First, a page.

The Scientist’s Garden
by Heather J. Frederick
Whenever the scientist went out of town, Lysa invited me over for dinner. The scientist, her husband, was famous in his field — some kind of biology — and traveled often to conferences all over the world. Between trips, he organized grad students and grants and “puttered in his gardens, as any old man with a beautiful, young wife has a right and obligation to do.”
“They’re gorgeous,” I’d said, meaning the gardens he was showing me: two fenced enclosures half an acre each, filled with raised beds and trellises and guarded circumferentially by deer netting and motion-sensing sprinklers. He’d just hired me, their new neighbor, to mow their acres of landscaped lawns.
“My wife’s got the gorgeous ones,” the scientist cackled. “And they’re all mine!” He swatted my hand. “Keep your hands off the pole beans, young man. They’re invasive.”
Mad scientist, I thought. He was eighty years old if he was a day. Knock-kneed and stooped, flyaway white hair, and that crazy laugh. What kind of beautiful young wife is he dreaming about?
I hadn’t met Lysa yet. Once I did, I couldn’t, and shouldn’t, have tried to compete. But I was a young man with no wife, and I did anyway.
Tonight I’d changed from my usual cut-off jeans to black cargo pants and t-shirt, and I walked up her drive swinging my deliberately cheap bottle of wine, as anything more expensive would have been too obvious a courtship gesture. A new slew of “Ban GMO” and “Only God should play God” fliers had been stapled to her post. Yet again, I ripped them off. The inexplicable sign underneath brought a smile: “Beware of chickens.” Someday I’d bring a marker and add, “Beware of beans: They shoot first, ask questions later.”
I shouldn’t have waited. But how could I have known?
It was high summer, and our evenings of food, wine, and conversation had a habit of tapering into the witching hour. Most nights we dined in their outdoor kitchen. She flipped burgers at the grill, chicken for her and bean for me.
The beans from their garden were prolific. Bright green pole beans, bush beans, and a thriving variety of black, which I didn’t think grew north of Mexico. Tonight she was wrapped in a towel over her bikini, still wet from the pool. When I asked why they — a childless couple — had two kitchens large enough to feed ten, she merely replied, “My husband the scientist is a perfectionist when it comes to food.”
Under the flickering lights of the tiki torches, her smooth olive complexion glowed from her self-admitted addiction to full sun. I used to tease her for it — my dad was a dermatologist — but lately, I’d noticed myself doing the same thing. Standing in my driveway, soaking up noon’s almost too-hot burn.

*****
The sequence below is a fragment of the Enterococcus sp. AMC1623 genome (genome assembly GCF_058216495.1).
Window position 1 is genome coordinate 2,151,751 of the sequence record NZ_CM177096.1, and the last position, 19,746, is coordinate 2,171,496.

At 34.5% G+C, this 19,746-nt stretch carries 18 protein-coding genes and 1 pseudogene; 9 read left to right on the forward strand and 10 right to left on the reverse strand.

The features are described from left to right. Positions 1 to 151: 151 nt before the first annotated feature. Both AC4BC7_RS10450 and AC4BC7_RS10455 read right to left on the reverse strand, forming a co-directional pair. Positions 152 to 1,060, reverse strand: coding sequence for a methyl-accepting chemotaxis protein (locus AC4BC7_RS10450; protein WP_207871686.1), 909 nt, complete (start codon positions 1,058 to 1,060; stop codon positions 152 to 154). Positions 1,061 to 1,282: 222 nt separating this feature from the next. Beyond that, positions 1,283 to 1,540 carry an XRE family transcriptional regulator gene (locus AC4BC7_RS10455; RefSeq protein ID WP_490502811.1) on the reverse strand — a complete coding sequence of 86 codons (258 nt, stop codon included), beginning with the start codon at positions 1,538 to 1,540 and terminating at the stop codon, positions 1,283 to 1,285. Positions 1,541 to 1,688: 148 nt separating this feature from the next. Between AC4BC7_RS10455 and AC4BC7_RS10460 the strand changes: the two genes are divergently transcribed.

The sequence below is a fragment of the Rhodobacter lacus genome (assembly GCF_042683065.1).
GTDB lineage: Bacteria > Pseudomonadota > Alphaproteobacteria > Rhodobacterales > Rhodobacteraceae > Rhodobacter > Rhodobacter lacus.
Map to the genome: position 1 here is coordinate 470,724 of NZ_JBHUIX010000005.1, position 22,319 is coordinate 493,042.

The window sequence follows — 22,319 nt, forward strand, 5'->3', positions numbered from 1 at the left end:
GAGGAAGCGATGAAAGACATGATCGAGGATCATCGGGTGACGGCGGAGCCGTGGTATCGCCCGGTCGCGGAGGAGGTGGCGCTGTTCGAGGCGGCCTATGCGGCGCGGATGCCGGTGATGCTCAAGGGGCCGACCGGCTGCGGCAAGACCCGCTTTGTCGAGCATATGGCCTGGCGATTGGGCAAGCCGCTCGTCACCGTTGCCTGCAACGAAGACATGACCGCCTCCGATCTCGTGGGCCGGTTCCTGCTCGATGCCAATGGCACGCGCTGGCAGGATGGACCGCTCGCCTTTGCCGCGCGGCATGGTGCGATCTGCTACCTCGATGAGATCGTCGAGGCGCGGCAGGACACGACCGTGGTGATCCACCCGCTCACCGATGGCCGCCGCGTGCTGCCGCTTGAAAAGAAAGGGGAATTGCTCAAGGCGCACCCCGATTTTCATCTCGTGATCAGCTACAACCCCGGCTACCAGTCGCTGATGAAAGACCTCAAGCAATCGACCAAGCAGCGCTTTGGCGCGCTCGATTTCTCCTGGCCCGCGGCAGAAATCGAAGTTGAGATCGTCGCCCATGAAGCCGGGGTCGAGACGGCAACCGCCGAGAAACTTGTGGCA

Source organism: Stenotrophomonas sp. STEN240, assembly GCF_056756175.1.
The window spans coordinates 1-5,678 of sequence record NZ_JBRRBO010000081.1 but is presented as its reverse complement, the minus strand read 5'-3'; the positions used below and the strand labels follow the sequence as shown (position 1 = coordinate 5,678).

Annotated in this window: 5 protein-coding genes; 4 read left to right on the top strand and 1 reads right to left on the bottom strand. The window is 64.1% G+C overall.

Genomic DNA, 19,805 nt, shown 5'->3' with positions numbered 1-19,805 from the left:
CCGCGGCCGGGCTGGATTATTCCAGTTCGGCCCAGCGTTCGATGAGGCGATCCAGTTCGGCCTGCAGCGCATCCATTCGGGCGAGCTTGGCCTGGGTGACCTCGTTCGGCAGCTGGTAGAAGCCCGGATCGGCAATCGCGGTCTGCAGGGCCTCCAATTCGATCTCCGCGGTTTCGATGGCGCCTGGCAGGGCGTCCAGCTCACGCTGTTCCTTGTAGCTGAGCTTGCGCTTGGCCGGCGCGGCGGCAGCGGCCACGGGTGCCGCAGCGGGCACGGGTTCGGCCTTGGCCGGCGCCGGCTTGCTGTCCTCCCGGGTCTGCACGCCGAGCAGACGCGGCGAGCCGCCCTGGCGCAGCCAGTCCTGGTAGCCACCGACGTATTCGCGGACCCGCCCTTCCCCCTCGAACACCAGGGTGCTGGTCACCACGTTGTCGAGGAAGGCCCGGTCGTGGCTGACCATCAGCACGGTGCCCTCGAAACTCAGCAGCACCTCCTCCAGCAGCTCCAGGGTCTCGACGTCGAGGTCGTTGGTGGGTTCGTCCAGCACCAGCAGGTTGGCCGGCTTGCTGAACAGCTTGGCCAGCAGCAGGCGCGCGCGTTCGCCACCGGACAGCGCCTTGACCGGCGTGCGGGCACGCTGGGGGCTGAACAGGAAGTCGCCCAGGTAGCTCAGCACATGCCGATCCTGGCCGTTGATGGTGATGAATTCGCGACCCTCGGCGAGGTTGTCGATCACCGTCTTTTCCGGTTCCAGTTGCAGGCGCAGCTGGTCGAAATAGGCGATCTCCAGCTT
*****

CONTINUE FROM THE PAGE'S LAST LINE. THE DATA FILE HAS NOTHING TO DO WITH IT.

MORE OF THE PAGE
After dinner we sipped the last of the wine and shared homemade peach ice cream over a minuscule end table that brought our knees into a do-or-die face-off. Propriety lost, and they intertwined.
I perched on the edge of my seat, waiting for any hint of permission to move closer...
“Have you ever thought,” she asked, “about why you’re a vegetarian?”
I sagged back, rejected. Furthermore, the idea of responding filled me with anxiety. Is she tired of making me veggie burgers? I’d been vegetarian for so long — two months now — I suppose I’d simply lost my taste for meat. But I didn’t feel like admitting I’d only become one to impress my last girlfriend, who dumped me anyway.
“If I raised such healthy animals on my own land,” I finally said. “I might not be.”
She leaned in closer. “They die for you. Would you do the same?”
Her green eyes flashed with intensity. I feared our future was on the line. That, and my dinners. “I own a gun. But I’d rather not use it.”
“Hmmm.” Her glance lost focus and wandered over my shoulder. “I wish that were enough.”
She looked lonely, almost scared. I couldn’t help but wonder if the question had something to do with her husband’s work. Protesters had been picketing his lab with such bizarre posters, they’d made the headlines of the newspaper: “Chicken Fights Coyotes, Who Will Be Next?” And: “Keep Jumping Genes In the Beans.”
I had no idea what they meant.
My hand was next to Lysa’s on the table, and the inch separating it from hers pulsed with heat, as if my fingers yearned to grow tendrils and bridge the distance, but I firmly kept them in place. I didn’t want to ask about her husband. All I wanted was to bring her back to me.
“You’re an amazing cook,” I said, “No matter the ingredients.”
She shook her head and smiled, a little. “Oh, Kyle. It’s all about the ingredients.” She held up her glass for a clink.
I clinked. We drank.
“Is it just me,” I said, “or are your eyes greener than they were last week?”
I’d meant it as the flirtation it sounded. But as I said it, I looked more closely and realized they were.
“Yours, too,” she said.
A chill shivered through me. I have brown eyes.
The confusion of the moment bridged our glance into a gaze, our lighthearted smiles into that look of mutual wonderment and recognition. I dared not move for fear of ruining it.
Except the ants had found us, violated us, and were marching over my sticky fingers. I hate bugs. I forced myself still.
She reached across the distance and touched my hand.
My heart soared. The ants were forgotten. With her touch some tumbler fell into place. She became part of me, and I couldn’t imagine it ever being any other way.
And she dropped something into her bowl of ice cream — an ant she’d picked off the back of my hand. With her spoon she scooped it up and ate it.
My stomach lurched.
“I love my husband, Kyle.”